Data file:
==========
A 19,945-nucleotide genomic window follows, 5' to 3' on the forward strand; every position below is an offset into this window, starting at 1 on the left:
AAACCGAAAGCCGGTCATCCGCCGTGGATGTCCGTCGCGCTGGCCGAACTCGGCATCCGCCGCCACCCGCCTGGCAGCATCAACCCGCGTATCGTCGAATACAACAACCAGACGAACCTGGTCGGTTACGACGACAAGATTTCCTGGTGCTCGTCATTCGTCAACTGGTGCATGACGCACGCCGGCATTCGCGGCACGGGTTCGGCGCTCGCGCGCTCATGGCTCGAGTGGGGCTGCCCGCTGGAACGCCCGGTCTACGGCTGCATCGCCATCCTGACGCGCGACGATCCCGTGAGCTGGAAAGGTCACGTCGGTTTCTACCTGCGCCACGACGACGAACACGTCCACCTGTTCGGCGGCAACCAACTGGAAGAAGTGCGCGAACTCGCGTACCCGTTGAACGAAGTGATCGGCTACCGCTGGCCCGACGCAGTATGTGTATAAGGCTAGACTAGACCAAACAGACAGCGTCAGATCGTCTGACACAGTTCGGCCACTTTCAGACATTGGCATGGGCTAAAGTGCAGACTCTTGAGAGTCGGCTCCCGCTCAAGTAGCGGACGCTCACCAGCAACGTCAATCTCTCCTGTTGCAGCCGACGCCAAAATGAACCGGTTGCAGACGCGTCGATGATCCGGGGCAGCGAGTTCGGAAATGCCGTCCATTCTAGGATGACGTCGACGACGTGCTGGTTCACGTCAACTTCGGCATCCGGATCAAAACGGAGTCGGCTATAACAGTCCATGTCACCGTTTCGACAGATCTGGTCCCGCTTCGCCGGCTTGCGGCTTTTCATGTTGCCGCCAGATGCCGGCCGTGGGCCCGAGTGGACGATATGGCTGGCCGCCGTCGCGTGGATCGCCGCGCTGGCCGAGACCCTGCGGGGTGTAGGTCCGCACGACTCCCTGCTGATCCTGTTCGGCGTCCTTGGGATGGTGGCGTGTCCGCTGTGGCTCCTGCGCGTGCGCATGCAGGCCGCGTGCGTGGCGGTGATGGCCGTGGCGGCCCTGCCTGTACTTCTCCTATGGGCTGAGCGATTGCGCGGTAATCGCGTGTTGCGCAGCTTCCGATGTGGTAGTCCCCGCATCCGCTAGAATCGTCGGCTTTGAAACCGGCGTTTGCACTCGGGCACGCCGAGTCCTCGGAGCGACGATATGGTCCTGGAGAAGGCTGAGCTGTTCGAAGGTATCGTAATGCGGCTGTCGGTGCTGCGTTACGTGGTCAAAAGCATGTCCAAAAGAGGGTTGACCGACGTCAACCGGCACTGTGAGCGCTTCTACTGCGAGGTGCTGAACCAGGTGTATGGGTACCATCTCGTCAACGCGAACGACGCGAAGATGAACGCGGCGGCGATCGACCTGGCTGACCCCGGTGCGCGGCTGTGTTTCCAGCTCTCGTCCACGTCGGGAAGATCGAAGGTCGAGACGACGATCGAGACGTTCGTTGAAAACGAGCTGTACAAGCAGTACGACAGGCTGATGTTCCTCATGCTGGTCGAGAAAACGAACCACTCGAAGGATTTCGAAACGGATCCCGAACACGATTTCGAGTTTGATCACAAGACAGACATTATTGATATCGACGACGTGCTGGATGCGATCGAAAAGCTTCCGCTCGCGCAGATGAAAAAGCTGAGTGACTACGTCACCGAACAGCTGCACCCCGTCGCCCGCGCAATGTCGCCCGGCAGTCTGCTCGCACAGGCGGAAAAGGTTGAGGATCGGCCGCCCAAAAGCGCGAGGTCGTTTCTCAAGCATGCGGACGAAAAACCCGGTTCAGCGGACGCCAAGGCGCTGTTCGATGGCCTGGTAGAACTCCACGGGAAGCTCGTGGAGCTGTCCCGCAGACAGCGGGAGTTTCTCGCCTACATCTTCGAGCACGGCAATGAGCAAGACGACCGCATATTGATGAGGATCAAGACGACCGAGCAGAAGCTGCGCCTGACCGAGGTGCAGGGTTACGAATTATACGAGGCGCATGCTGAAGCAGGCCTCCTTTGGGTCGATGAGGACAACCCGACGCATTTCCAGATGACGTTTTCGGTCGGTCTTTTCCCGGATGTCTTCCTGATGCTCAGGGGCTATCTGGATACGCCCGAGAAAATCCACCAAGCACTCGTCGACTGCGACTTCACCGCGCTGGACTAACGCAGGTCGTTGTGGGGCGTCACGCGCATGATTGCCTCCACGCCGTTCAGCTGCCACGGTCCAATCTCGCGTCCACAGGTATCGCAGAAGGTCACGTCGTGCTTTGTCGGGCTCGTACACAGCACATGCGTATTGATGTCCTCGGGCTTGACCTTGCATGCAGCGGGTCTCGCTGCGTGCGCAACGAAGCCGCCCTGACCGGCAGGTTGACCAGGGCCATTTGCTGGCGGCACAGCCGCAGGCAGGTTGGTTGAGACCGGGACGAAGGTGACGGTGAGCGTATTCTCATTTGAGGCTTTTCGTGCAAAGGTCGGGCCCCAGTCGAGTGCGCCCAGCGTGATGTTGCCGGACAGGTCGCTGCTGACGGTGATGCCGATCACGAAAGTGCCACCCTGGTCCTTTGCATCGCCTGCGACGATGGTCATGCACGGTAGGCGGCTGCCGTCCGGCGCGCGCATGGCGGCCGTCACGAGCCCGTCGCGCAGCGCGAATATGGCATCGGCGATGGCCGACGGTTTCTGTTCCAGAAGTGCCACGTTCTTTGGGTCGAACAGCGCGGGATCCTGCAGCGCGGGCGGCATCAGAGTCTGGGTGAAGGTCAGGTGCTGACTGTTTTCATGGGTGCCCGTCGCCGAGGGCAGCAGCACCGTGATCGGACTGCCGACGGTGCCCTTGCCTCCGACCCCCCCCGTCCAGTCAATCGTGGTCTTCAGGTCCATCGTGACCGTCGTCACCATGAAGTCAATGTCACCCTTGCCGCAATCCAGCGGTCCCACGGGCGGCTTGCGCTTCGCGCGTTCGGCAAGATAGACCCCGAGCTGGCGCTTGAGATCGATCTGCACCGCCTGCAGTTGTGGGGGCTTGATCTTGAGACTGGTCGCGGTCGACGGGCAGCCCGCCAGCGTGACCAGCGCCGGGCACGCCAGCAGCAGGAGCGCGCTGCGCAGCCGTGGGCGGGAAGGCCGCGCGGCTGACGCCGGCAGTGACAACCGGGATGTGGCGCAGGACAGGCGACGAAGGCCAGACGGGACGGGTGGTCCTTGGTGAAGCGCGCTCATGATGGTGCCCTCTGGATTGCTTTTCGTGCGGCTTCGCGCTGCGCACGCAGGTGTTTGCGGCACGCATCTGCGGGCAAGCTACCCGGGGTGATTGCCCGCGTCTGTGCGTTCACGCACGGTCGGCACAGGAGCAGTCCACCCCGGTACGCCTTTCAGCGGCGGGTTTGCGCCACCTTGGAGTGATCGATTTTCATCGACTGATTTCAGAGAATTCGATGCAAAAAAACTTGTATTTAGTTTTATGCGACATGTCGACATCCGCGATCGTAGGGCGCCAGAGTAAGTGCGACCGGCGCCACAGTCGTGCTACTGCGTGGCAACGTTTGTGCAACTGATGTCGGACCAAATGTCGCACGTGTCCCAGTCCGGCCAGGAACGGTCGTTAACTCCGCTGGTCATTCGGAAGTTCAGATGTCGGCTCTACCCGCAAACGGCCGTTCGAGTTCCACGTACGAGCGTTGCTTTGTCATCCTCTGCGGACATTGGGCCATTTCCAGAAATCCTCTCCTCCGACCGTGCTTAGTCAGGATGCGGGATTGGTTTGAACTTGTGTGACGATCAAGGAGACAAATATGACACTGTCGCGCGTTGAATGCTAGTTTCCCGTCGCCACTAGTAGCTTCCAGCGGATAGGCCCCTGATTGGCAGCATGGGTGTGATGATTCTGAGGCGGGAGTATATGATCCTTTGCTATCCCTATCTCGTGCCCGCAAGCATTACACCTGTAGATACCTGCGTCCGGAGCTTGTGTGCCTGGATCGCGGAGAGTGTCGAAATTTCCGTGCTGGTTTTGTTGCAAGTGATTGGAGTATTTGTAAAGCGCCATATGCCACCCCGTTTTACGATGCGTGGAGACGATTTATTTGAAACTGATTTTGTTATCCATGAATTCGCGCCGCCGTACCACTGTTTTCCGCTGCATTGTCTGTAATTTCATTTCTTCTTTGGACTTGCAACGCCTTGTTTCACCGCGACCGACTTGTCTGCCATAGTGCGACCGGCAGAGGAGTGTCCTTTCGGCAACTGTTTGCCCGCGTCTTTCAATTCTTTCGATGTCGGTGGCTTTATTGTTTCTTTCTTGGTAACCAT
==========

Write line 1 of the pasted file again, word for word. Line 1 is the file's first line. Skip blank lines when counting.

A 19,945-nucleotide genomic window follows, 5' to 3' on the forward strand; every position below is an offset into this window, starting at 1 on the left: